Srinagar, May 16: Prime Minister Narendra Modi will be inaugurating the Kishanganga hydroelectric project in Kashmir’s Bandipora district on May 19 during his visit to the northern state.
The project is constructed on Kishanganga River by the National Hydroelectric Power Corporation (NHPC) and is expected to provide 13 percent free power share to the State of Jammu & Kashmir.
It was for this project that India’s right to divert water of western rivers (Jhelum, Chenab and Indus) for non-consumptive use was upheld by the International Court of Arbitration.
This project is the first run of the river scheme that involves inter-basis transfer of water from the Kishanganga River, a tributary of the Jhelum, in the Gurez Valley to Bonar Nullah n Bandipora through a 23.65 km long head race tunner dug across the major mountain formations.
The head race tunnel is one of the salient features of the project. According to the Chief Engineer of the project the construction of this tunnel involved operation of the tunnel boring machine in the Himalayan region for the first time.
“While doing so, the team successfully overcame several geological, logistical and engineering challenges,” the Chief Engineer said as the PM is set to e-inaugurate the power project from Srinagar on May 19.
“It (inauguration) is indeed a culmination of great efforts put in by many people over the years.” he said.
Once operational, J&K would get 13 per cent of its share of free power from the project and there is always the provision that it can buy electricity to meet the shortfall.
The transportation of the tunnel boring machine and other heavy equipment to the Kishanganga site was a major challenge the project got delayed due to the 2010 unrest and curfew in Kashmir. It could be transported to the project site from the Mumbai port, where it had arrived from Italy in July 2010, only towards the end of the year when the protests subsided.
“The major hurdle was passing the heavy equipment through Jawahar Tunnel as its height at 4.6 metres was just enough to clear the containers. Special trailers with deflated tyres were used,” said an officer associated with Hindustan Construction Company Ltd, which constructed the project with UK-based Halcrow Group.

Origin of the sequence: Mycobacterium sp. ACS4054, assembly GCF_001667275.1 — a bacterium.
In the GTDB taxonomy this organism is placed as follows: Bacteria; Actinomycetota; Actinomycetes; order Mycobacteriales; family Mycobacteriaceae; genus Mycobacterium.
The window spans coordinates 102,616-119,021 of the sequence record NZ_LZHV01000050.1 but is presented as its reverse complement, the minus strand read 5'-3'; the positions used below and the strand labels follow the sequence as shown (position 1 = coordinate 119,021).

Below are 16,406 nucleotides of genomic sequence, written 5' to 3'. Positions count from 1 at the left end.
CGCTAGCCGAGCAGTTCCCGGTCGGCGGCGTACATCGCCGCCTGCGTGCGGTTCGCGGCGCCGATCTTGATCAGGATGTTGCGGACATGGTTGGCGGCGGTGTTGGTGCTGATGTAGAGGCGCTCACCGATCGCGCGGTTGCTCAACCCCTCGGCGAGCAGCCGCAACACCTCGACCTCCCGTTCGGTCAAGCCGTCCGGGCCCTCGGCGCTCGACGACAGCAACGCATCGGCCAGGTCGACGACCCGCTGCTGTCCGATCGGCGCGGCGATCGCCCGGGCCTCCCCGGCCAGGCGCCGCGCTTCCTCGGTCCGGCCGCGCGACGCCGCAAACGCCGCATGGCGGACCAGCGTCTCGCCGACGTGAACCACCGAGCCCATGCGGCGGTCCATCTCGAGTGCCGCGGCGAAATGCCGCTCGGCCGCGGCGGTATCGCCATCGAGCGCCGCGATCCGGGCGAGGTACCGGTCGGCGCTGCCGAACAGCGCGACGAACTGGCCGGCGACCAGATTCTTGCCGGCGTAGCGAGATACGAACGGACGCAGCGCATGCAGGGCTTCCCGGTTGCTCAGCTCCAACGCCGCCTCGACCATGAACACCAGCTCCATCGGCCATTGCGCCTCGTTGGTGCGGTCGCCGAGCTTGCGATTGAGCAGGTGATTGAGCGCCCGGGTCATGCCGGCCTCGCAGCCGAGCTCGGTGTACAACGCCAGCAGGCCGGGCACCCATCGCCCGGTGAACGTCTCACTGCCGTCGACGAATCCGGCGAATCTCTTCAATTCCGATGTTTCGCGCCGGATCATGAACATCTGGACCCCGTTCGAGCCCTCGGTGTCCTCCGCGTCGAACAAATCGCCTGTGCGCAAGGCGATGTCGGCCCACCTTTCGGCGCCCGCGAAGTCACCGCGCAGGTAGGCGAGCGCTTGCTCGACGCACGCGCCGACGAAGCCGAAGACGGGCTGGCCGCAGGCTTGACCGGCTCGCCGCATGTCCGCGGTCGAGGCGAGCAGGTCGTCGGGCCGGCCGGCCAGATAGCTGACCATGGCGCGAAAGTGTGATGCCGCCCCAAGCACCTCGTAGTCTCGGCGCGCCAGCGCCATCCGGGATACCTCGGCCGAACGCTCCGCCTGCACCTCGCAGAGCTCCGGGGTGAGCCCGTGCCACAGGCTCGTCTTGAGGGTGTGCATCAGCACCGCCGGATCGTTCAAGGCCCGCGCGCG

The project dam site located in the Gurez valley is very close to the Line of Control, around 85 km from Bandipora town. Originally its height was planned at 98 metres but after objections from Pakistan, it was reduced to 37 metres.
The biggest challenge however was the climatic conditions as the area gets heavy snow from mid-November till end of April, with temperature dipping as low as -23 degree Celsius.
Retaining construction workers in such isolated and harsh weather conditions was a major challenge, an HCC official manning the site said, adding that the company adopted the work practices the Russian use in winter to keep the work force moving at Gurez dam site.
One major challenge was witnessed on November 22, 2016, when Pakistani troops shelled the area. Some shells landing near the stone crusher and around 18 rounds of shells fell near the dam.
“We are proud to be associated with this landmark project and kudos to my team that worked relentlessly overcoming geological challenges, extreme weather conditions, avalanches and security threat from across the border to complete the project”, said AI Benny, project manager, HCC Ltd. Luckily, no one was injured as all workers were evacuated within two hours, he said.
India’s right to divert western rivers upheld
Soon after the work on the $ 864-million project began in 2007, it was halted in 2011 as Pakistan appealed to the Hague’s Permanent Court of Arbitration, complaining that the Kishanganga project violated the Indus Water Treaty as it had allegedly increased the catchment of the Jhelum river and was depriving Pakistan of its water rights as the country was constructing Neelum Jhelum Hydropower Project on the same river in its side, where it is called Neelum.
“In February 2013, the Hague’s Court of Arbitration, which visited Kishanganga in India and the Neelum Jhelum project in Pakistan in June 2011, upheld India’s main contention that it has the right to divert waters of western rivers in a non-consumptive manner for optimal generation of power,” says Vikram Tanwer, senior manager, corporate communication, HCC.
While allowing India to go ahead with the construction of the dam, the Hague court in its final award on December 20, 2013, however specified that a 9 cubic metre/second of natural flow of water must be maintained in the Kishanganga river at all times to maintain the environment downstream as the river flows into Pakistan.